29.2: Biot-Savart Law
The Biot-Savart law gives the magnitude and direction of the magnetic field produced by a current. This empirical law was named in honor of two scientists, Jean-Baptiste Biot and Félix Savart, who investigated the interaction between a straight, current-carrying wire and a permanent magnet.
A current-carrying wire creates a magnetic field in its vicinity. Consider an infinitesimal current element dl in a wire. The direction of vector dl is along the direction of the current. The total magnetic field at point P due to all the charges in the current element is the vector sum of the field due to the individual charges. If A is the cross-sectional area, then Adl is the volume of the current element. Considering there are n number of charges per unit volume, nAqdl gives the total charge in the current element, while nqvdA is the current flowing through the wire. Substituting these, the magnitude of the magnetic field can be written in terms of the current as,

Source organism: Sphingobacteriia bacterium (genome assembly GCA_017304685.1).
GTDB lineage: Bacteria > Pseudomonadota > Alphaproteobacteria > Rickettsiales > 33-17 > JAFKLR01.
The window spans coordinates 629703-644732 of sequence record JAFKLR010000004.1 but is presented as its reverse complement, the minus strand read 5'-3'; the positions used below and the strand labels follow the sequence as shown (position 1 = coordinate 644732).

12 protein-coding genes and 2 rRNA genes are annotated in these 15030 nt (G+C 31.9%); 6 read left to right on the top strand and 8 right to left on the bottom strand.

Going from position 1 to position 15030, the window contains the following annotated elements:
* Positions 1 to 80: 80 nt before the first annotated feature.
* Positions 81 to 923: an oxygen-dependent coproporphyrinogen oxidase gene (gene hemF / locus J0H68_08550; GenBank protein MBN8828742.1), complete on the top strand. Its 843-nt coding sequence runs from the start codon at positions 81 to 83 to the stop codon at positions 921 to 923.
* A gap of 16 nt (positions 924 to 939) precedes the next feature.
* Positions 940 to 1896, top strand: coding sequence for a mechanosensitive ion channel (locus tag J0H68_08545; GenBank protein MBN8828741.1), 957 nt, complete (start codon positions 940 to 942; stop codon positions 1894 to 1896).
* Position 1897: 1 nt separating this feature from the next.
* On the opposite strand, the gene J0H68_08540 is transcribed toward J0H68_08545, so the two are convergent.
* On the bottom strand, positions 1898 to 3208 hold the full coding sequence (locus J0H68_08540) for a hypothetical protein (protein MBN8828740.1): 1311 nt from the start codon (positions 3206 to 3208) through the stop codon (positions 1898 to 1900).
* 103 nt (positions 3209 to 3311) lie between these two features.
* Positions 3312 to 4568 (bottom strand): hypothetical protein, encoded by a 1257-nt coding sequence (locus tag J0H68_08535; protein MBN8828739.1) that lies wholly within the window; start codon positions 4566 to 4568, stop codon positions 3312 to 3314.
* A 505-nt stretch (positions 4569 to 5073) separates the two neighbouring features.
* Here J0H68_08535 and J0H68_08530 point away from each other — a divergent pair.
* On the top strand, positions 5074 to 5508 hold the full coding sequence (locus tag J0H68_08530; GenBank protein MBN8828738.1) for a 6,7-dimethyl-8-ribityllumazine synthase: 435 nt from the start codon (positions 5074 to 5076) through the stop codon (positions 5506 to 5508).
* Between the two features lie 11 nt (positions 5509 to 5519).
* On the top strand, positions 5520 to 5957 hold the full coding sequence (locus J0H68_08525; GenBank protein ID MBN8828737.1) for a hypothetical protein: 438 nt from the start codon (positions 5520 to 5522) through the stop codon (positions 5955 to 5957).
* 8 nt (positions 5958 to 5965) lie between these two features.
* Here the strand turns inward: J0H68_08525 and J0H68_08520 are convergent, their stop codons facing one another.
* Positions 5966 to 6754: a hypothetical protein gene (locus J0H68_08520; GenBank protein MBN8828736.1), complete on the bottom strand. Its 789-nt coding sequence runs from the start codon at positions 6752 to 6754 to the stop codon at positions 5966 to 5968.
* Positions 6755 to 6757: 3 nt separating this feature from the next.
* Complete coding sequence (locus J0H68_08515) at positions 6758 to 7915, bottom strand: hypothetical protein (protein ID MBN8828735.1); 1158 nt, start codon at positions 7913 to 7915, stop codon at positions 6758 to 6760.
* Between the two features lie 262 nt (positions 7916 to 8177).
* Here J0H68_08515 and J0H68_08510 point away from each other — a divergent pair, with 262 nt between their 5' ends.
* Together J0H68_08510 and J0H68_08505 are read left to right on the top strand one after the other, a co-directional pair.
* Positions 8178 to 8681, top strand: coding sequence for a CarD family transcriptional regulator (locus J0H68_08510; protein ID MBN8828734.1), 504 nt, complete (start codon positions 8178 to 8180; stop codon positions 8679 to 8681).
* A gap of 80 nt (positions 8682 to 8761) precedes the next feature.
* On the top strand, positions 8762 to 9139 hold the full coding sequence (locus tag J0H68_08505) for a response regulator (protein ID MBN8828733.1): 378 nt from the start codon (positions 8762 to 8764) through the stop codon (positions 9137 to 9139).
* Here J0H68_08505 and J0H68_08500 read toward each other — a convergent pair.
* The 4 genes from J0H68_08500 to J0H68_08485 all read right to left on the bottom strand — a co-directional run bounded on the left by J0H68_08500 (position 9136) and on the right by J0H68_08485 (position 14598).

Defining a unit vector pointing from dl to P, the magnetic field due to the current element is given by the Biot-Savart law.
The magnetic field due to a finite length of current-carrying wire is found by integrating Equation 2 along the wire,